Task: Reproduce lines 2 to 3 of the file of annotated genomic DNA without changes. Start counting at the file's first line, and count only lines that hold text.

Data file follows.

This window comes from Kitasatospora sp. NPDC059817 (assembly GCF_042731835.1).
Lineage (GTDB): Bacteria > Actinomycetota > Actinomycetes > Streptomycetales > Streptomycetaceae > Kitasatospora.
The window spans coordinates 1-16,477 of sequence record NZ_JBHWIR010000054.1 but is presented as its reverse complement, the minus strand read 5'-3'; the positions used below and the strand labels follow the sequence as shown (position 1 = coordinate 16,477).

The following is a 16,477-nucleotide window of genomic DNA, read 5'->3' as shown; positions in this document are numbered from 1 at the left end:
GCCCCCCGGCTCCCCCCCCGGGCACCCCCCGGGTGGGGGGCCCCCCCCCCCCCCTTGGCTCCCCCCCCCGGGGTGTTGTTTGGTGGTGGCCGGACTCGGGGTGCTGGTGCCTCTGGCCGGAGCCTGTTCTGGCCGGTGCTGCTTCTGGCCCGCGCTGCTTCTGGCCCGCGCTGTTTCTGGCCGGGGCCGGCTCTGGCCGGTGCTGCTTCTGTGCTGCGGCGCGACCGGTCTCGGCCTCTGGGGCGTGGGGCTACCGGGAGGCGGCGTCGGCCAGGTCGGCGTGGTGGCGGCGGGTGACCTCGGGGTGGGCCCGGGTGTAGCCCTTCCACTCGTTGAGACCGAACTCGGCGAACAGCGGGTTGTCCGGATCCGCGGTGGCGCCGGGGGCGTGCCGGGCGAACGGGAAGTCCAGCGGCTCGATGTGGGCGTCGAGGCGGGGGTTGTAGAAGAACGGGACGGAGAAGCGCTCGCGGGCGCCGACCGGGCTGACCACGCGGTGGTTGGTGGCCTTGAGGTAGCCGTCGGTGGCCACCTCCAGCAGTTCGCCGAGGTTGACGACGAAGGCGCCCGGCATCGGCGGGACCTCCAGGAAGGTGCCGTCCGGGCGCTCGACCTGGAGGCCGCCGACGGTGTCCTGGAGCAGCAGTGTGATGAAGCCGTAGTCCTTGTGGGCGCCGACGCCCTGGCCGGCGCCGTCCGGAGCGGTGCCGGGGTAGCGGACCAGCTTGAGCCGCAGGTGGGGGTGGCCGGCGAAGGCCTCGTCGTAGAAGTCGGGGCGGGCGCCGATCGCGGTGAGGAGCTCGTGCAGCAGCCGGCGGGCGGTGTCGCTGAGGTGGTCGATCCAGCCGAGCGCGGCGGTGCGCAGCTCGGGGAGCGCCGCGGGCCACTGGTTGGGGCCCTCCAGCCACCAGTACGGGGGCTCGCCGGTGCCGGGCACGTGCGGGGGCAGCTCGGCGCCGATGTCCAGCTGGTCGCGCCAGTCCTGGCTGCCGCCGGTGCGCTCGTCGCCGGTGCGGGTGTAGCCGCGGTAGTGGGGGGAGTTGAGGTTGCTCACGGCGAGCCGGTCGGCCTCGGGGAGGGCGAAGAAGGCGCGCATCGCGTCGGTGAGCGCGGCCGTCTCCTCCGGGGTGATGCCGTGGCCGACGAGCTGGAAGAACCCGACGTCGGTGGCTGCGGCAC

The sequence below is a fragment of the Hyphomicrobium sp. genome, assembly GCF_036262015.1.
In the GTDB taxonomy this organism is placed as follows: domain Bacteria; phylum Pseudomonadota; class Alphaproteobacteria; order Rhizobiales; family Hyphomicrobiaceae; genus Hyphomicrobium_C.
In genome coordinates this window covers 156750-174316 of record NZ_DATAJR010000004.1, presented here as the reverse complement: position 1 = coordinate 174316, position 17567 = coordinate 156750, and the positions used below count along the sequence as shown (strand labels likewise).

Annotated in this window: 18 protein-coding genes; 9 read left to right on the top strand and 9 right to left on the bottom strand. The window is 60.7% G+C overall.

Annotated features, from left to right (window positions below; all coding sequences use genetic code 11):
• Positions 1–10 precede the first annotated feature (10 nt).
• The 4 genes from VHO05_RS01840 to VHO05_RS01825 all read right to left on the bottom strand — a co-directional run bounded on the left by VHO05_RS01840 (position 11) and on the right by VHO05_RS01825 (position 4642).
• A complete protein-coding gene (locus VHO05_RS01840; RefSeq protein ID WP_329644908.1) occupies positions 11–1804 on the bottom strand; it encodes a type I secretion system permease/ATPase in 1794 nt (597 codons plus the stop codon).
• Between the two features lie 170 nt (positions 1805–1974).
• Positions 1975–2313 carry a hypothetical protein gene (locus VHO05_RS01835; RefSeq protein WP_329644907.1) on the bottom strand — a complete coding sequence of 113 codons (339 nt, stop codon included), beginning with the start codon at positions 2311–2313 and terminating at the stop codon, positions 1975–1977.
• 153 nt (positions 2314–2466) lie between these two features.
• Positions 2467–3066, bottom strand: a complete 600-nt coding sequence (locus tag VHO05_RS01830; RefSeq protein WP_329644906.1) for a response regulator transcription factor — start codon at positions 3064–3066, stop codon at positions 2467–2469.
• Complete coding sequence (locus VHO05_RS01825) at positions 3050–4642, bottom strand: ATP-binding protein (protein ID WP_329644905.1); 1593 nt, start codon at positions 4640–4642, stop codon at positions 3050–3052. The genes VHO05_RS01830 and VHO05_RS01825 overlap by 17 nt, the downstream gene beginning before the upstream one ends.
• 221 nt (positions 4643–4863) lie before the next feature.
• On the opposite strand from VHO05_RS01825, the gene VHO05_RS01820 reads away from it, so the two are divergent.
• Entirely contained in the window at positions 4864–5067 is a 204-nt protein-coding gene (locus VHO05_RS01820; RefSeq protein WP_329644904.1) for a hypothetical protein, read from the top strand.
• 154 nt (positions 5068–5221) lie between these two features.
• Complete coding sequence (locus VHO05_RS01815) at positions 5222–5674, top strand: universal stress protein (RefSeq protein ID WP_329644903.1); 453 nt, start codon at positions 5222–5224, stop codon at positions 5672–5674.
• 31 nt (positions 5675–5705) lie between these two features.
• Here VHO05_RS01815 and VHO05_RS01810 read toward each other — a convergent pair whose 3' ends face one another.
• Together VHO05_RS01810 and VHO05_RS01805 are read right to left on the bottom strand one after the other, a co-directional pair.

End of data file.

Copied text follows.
Lineage (GTDB): Bacteria > Actinomycetota > Actinomycetes > Streptomycetales > Streptomycetaceae > Kitasatospora.
The window spans coordinates 1-16,477 of sequence record NZ_JBHWIR010000054.1 but is presented as its reverse complement, the minus strand read 5'-3'; the positions used below and the strand labels follow the sequence as shown (position 1 = coordinate 16,477).